But a close second of the day was Amanda Marcotte’s Sex Tips for Feminists. Parodying the dating advice of faux sex-positive feminist spokeswomen like Laura Sessions Stepp and the Independent Women’s Forum, Amanda offers some guidence to those feminists who have “settled” for a man who might (let’s say) be a tad suspicious of her political inclinations. What, oh, what is a girl to do if she wants to have her man and her feminism too?
Talking about feminism. There’s no need to do this. Obviously, this seems hard to avoid, since it’s an important part of your life, until you realize that you don’t really need to talk to your man-child much at all. The vast majority of comments you make should affirm what he’s said or be sexy talk, though you’re obviously okay if what you say has to be said in the shortest but most ladylike way possible. “Not to nag, but perhaps you shouldn’t step on that rattlesnake,” is okay under most deadly circumstances.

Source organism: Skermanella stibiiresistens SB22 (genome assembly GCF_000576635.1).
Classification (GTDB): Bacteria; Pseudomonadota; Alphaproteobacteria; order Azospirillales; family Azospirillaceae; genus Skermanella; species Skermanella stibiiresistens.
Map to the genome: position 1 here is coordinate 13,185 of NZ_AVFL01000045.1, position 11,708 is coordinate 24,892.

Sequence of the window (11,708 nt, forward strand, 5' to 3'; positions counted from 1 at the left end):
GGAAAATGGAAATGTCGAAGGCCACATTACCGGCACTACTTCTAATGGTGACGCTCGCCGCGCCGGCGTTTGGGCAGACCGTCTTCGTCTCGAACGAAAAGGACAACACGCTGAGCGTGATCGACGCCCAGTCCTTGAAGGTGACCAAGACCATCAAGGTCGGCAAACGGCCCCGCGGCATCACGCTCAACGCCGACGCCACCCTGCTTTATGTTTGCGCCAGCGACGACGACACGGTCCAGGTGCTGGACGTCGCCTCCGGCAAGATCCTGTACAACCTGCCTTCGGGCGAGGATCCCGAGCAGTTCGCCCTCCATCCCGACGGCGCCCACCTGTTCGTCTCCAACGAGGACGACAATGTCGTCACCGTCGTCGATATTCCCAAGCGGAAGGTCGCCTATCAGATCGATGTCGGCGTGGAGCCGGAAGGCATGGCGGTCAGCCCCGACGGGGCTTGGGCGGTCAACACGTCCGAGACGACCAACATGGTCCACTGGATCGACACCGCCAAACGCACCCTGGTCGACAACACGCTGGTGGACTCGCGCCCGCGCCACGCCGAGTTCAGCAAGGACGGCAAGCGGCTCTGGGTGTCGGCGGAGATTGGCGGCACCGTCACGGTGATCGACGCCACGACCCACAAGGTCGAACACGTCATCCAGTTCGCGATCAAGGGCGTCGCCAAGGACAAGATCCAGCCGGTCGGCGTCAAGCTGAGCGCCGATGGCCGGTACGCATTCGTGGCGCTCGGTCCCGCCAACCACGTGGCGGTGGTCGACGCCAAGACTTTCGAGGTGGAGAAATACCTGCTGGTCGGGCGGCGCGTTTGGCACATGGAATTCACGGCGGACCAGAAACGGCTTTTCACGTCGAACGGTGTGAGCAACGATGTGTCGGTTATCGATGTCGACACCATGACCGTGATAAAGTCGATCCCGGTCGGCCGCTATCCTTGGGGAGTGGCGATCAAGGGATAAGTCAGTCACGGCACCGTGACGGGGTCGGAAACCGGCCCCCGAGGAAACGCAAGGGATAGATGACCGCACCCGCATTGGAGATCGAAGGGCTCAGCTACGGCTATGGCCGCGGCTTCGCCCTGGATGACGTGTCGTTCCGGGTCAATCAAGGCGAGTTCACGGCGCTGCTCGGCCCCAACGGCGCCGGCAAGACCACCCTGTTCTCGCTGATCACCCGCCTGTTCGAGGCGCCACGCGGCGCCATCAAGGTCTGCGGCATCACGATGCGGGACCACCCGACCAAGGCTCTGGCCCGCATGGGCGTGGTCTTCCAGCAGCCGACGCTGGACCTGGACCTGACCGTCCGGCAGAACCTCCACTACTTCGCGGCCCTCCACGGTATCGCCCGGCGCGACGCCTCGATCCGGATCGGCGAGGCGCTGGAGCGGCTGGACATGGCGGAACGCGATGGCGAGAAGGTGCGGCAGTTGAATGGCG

But don’t worry! If you feel bottled up, that’s why god invented blogging. You can spill all that stuff on your blog, and don’t forget that you’re allowed to talk to your friends on nights when he’s doing something else and isn’t any the wiser.
Books. Being a feminist, you probably have a lot of these, and many of them have man-child-startling titles that could provoke unpleasant discussions, which as you know are strictly forbidden. But don’t worry. Your best friend here is one of those fat markers, the kind you use when labeling boxes. With a few quick edits of the cover, even the most forbidding feminist tomes can seem like sexily unthreatening, empowerful even. Don’t forget that men-children can get antsy if women are more successful than them! But your friend the marker plus some ingenuity can do a quick un-sexing of most female authors’ names.